My Kids Are Finally Sleeping. Why Can’t I?

So your kid is finally sleeping better, but you can’t fall asleep or you wake in the night. What should you do for more rest, and therefore more energy. Ideal sleep is in the 8 hour range, which often seems unachievable to a parent of a young child. Yet with less sleep, you run increased risk of all kinds of illnesses (heart disease and cold bugs, to name two), obesity and a short temper.

  • SleepGo to bed early. You already know this, but it bears repeating. If your kid will wake you every morning at 5 or 6am, and you go to bed at midnight, even if all else is perfect, you’re running a sleep deficit.  Aim as early as possible, close to 9pm if you have a fiver.

  • Take chamomile to fall asleep. Looking for a natural transition to sleep? Chamomile helps relax and comes in tea, homeopathic tubes from Boiron and the formula Calms Forte tablets.

  • Practice restorative yoga or meditation before bed. Unlike vigorous exercise, which can energize you, stretching and meditation can help calm the brain, especially if your day leaves you as stressed as most parents. Wrestling a toddler to bed, especially one who pops back out, can try the equanimity of a saint.

  • Stop drinking right before bedtime. What’s the first thing we do when helping our child wake up dry?  Stop liquids the last hour or two before bedtime. Same applies to adults. If you’re waking up in the middle of the night, it’s worth a try, remembering that coffee and alcohol can cause more midnight trips to the bathroom than even water. Compensate by drinking more water during the day.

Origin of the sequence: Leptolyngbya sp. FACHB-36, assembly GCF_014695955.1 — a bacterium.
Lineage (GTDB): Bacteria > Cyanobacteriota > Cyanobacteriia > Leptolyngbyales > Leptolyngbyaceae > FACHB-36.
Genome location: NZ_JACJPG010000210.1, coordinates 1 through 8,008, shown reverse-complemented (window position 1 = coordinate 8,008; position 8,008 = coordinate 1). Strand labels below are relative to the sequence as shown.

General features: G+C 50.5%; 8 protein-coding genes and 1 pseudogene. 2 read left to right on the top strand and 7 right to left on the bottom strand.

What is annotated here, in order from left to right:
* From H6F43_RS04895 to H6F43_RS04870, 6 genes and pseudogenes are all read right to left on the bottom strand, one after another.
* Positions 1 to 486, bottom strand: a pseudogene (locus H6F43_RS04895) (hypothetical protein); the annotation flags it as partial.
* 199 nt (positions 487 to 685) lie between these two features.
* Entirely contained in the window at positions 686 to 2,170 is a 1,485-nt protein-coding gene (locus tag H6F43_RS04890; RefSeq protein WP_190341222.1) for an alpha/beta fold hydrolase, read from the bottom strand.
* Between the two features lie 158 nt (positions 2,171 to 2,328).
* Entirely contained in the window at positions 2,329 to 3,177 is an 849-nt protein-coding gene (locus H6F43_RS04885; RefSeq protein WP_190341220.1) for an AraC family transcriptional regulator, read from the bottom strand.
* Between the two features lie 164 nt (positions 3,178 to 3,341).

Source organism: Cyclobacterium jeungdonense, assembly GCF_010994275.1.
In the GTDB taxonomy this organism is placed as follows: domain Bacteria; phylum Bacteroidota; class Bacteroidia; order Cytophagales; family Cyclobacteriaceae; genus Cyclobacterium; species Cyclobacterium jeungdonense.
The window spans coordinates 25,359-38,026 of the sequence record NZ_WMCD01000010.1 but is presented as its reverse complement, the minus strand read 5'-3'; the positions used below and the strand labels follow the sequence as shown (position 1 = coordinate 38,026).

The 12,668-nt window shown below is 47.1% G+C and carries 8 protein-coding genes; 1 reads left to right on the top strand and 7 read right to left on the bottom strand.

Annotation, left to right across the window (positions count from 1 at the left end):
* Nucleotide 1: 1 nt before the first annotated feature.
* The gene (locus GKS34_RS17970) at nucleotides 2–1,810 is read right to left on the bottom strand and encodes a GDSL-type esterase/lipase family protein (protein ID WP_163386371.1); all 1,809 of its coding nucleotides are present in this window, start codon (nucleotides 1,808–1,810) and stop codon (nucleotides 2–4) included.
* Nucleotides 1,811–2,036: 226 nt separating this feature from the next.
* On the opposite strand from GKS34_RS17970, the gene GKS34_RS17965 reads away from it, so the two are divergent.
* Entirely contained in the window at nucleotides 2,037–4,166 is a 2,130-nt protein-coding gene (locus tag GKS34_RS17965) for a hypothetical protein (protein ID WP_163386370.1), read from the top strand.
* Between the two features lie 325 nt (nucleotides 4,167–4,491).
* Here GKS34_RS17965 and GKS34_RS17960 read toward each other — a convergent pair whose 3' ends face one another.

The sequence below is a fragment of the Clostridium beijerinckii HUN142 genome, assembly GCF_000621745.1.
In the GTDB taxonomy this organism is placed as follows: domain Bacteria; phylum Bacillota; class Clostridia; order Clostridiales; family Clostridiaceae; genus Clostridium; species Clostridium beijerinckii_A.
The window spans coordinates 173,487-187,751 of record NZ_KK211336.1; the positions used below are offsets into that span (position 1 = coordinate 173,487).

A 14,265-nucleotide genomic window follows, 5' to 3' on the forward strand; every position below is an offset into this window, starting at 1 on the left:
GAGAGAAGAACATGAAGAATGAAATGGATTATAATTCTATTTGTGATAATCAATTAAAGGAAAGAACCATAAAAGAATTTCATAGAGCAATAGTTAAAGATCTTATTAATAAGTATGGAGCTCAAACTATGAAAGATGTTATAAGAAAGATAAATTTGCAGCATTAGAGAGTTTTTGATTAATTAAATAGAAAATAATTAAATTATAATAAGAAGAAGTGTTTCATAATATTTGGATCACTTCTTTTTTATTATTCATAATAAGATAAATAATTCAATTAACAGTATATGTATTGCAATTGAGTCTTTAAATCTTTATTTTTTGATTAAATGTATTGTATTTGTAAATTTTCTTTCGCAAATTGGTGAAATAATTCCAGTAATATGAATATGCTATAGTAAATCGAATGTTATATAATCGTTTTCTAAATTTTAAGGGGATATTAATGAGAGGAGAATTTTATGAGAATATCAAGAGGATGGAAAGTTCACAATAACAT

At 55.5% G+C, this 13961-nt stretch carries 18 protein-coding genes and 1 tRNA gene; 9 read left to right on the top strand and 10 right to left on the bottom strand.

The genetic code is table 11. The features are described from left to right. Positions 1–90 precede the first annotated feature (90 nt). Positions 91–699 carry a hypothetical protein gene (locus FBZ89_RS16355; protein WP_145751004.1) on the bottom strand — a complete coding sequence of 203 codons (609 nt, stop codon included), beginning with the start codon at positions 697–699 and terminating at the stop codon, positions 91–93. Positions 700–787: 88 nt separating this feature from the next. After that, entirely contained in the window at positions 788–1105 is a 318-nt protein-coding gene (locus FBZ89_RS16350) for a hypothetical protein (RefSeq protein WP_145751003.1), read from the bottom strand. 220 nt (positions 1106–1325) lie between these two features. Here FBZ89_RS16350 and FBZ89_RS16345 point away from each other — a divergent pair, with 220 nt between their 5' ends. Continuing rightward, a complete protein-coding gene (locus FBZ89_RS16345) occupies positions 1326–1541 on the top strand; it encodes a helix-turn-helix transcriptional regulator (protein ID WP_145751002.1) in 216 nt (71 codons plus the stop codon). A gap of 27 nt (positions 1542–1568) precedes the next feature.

• Skip caffeine after lunch. That afternoon lull is such a quandary. Some days, I just need an extra cup of joe to finish my day. But every time I break down, I regret it at bedtime.

  • Go low tech. Keep an old fashioned pen and pad of paper by your bed for any ideas, to dos or lists that come to mind. You can transfer later into your cloud account, but the pad won’t distract you with email, social media or news.

  • Buy peace of mind. If you worry about your children at night, set up a digital monitor such as this wireless video baby monitor (analog allows snooping) or dropcam. Check that your smoke and carbon monoxide alarms are working and have good batteries (hello, 2am beep).  Anchor heavy furniture. Home alarms can help people feel safe, as can a security assessment by the police or an organization like SAFE. Whatever keeps you up at night, get that worry outsourced.

  • Avoid scary stories. The types of stories to avoid usually harken with “warning: graphic” and report on violence towards children. I couldn’t sleep for weeks after a talk show featuring a man whose family was brutalized. Or after watching The Changeling.

Schedule childcare.  If you work outside the home, either with a job, contract work or a mompreneurship, cover your working hours with childcare. Those of us skimping on childcare hours often pay for it by working until midnight. It might seems smart to save money, but this schedule isn’t sustainable. In addition to fatigue and crabbiness, there’s nothing as unprofessional as a toddler screaming while you’re on a conference call.

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